Flash Fiction Friday: Satan Was the Rabbit

There it was, a Friday morning, and she had not yet written a flash fiction for that day. She stared at her computer screen, beads of sweat dripping from her temples. What could she do? Inspiration on demand seemed to flutter away from her every time. Desperate, she got on the internet and clicked on her favorite random title generator, the very one that had aided her so many times in the past.

Tensely, she held the cursor over the words, “generate titles.”

She clicked.

The website gave her a suggestion without delay, throwing out inspiration like a guy wildly shooting t-shirts at a ball game.

“Satan Was the Rabbit,” it said.

She hesitated. She had made stranger titles work, such as “A Steam-Powered Rat out of Treasures.” Would she do better to simply re-post that story from her old blog, and hope nobody noticed? Should she sneak a link into her post and hope people would not abandon their faith in her as a writer? No, she had to press on. She had to produce some kind of flash fiction.

But how could she make “Satan Was the Rabbit” into a story? She thought for a while, supposing she could write a story about a farmer plagued by rabbits, who then died and went to hell only to discover Satan sitting upon a throne of vegetables. Yes, she thought, that could work. But the title was kind of a spoiler. Could she write the story under a different title? No, “Satan Was the Rabbit” was sure to be better clickbait.

Shaking her head, she decided to try her hand at the random title generator again.

“Joseph, the Hollywood Hamlet”
“Thog, the Bat Force”
“The Blogger of Susan”
“At a Fish with a Bullet”
“The Chair is Perfect”

No luck. None to be found whatsoever. Perhaps these titles might find a place in bizarro fiction, but none of them seemed to fit her current style. None of them even seemed workable, and the last one sounded more like something one would say after a delivery from Ikea.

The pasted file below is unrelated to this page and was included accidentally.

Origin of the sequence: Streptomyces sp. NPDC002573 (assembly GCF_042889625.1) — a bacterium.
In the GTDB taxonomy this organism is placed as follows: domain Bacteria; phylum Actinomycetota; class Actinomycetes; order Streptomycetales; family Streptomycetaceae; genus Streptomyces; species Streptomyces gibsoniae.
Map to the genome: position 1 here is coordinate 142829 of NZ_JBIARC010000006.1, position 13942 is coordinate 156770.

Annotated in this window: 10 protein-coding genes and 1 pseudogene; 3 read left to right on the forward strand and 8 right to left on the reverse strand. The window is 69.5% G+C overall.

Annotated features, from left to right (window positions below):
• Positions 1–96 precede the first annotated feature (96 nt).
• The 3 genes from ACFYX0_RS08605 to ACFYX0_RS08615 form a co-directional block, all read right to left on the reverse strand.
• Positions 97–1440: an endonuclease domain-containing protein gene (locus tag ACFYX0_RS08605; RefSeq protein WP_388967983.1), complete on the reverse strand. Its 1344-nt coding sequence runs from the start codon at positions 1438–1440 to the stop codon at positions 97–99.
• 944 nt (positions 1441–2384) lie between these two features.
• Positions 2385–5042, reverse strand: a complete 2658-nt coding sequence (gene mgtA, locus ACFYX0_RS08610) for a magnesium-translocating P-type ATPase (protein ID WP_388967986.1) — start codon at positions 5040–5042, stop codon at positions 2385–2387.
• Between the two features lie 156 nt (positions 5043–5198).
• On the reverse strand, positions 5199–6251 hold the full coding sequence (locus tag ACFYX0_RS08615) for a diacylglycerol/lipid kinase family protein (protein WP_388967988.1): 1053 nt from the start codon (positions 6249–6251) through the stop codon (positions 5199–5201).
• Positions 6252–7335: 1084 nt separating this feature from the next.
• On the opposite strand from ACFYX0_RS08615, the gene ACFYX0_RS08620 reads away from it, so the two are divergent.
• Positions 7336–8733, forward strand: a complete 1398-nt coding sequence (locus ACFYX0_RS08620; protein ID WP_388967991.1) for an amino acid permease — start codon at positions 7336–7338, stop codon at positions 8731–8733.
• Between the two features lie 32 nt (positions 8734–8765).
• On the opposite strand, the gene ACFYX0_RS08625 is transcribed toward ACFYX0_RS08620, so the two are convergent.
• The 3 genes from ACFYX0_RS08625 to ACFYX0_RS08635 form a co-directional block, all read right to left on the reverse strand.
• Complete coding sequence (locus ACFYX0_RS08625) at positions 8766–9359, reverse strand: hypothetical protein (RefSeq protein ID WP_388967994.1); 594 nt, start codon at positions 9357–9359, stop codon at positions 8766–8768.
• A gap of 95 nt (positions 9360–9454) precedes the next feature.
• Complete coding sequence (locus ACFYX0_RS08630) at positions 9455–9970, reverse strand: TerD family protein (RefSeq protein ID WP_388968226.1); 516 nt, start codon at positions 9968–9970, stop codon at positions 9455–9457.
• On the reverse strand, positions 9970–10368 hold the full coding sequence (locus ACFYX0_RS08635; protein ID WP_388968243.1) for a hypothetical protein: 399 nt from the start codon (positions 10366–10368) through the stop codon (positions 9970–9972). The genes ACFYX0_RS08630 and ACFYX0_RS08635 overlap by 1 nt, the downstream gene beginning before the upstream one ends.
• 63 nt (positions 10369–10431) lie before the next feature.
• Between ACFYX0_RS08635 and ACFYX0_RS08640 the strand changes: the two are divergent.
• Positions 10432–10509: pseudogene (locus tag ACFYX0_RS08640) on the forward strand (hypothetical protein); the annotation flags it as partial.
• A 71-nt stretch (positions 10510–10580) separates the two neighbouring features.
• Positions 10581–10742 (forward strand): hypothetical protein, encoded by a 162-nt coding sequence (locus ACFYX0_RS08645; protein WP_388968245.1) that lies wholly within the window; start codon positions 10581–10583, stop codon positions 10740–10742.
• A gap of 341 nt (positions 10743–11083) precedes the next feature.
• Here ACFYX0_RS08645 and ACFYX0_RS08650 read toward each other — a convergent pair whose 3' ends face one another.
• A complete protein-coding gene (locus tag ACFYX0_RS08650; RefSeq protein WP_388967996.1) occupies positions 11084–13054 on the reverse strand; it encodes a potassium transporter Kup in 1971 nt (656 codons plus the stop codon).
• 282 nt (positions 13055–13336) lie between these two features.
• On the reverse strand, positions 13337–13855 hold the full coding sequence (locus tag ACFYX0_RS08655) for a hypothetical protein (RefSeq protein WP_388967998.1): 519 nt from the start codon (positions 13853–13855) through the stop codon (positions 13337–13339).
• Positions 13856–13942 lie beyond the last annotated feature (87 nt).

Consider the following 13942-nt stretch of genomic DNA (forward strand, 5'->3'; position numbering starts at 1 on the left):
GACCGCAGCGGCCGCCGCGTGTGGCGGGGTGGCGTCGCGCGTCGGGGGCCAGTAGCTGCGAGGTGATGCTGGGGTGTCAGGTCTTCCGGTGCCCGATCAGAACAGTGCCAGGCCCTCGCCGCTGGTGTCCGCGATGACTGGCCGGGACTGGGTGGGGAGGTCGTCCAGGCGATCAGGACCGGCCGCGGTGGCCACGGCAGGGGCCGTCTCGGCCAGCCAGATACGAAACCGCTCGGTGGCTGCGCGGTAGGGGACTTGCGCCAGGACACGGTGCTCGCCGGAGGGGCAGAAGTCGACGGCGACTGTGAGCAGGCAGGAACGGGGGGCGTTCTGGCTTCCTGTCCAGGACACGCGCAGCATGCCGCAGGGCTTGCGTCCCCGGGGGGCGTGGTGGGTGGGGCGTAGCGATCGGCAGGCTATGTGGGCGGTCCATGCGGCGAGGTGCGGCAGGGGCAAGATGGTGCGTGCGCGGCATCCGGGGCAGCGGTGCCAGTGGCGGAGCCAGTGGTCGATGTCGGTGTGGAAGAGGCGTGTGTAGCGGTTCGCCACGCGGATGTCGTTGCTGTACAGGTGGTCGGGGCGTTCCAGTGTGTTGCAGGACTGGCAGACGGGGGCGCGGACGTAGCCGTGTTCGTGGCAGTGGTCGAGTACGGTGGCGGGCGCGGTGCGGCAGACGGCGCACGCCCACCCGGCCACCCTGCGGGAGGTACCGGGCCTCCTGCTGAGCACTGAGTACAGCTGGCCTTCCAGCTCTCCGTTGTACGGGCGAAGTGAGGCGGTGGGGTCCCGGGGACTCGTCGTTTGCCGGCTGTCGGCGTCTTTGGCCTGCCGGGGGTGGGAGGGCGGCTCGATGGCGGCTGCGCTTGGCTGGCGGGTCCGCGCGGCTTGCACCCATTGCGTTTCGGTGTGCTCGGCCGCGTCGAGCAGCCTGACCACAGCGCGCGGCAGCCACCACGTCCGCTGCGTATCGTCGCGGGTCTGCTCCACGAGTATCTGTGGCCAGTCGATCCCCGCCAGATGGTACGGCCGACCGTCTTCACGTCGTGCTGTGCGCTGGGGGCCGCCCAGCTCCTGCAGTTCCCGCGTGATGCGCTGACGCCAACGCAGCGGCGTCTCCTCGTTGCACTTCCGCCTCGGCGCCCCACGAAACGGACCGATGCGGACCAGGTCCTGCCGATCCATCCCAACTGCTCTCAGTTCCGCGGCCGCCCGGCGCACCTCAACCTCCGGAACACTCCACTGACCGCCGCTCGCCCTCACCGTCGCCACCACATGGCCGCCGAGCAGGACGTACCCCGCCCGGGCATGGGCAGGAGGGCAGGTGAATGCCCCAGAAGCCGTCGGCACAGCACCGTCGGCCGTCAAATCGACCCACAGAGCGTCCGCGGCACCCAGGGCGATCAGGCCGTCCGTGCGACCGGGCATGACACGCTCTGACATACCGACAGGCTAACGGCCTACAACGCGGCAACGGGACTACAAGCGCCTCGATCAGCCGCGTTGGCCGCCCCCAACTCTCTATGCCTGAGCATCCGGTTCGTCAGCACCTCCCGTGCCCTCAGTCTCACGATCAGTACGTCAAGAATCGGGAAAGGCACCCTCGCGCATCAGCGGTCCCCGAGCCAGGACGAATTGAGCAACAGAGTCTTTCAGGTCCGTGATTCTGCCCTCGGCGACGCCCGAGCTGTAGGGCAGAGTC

Finally, she tried one more time.

“Suicide, Spoke the Cry”

She sat up a little straighter. That story title had potential. But alas, inspiration had fled her for the day. She resolved to write that story for her next flash fiction post, and decided to go with something a little more metaphysical for now.

Still, even as she wrote the story of her plight, she found herself wondering if her readers would now demand a story for each of the titles she had discovered, and just what the heck she was going to do if they did.

“Satan Was the Rabbit” copyright 2017 by A.L.S. Vossler.

Rabbit image courtesy of Johnny Automatic on openclipart.org

Novel News Update!

It’s time for an update on the Worldstrait books!

I am now officially “done” with Charybda (Book I), and it is being edited for grammar and style even as I’m writing these words. This is round one of editing, so there are still more steps before everything is officially completed, but the hard part is over now. Now I just have to make tweaks to the manuscript (hopefully not too many) until there are as few typos as possible. I say as few as, rather than no, because I know for a fact that at least one typo will sneak in there. Even traditionally published books have them, or have usage mistakes. In my edition of Jay Kristoff’s novel Stormdancer, the main character’s name gets a random ‘w’ tossed in on one occasion. In my edition of Patrick Rothfuss’ novel The Name of the Wind, he uses the word callous when the correct word should be callus. And somewhere in the Thomas Covenant series (which are amazing books, by the by), I remember spotting a place with a missing space between words and a few other minor errors (one time, “the” had some other letter instead of ‘t’). People aren’t machines. Mistakes happen.

I just want as few mistakes as possible to make their way into my book.

Other than the fear of mistakes, I am pretty elated about how Charybda is progressing.

While Charybda is going wonderfully, however, Book II, Scylla, is not sailing so smoothly. I have about ninety percent of Scylla written. The final ten percent is in a very detailed synopsis-style format. Since I’m making so many changes, however, I want to start revising at the beginning and actually write the final ten percent when I get there, so I don’t have to make a lot more changes.

And in about half a year…well, suffice it to say I have not made the progress I wanted to. The tricks I used to keep myself motivated for Charybda are not working this time around, which perplexes me to no end. So, I’m working out a few new tricks to see if those will help me stay on track.

Now, I have beta readers begging me to finish Book II so they can read it—so I suppose it’s time to stop writing blog posts and get to revising my novel!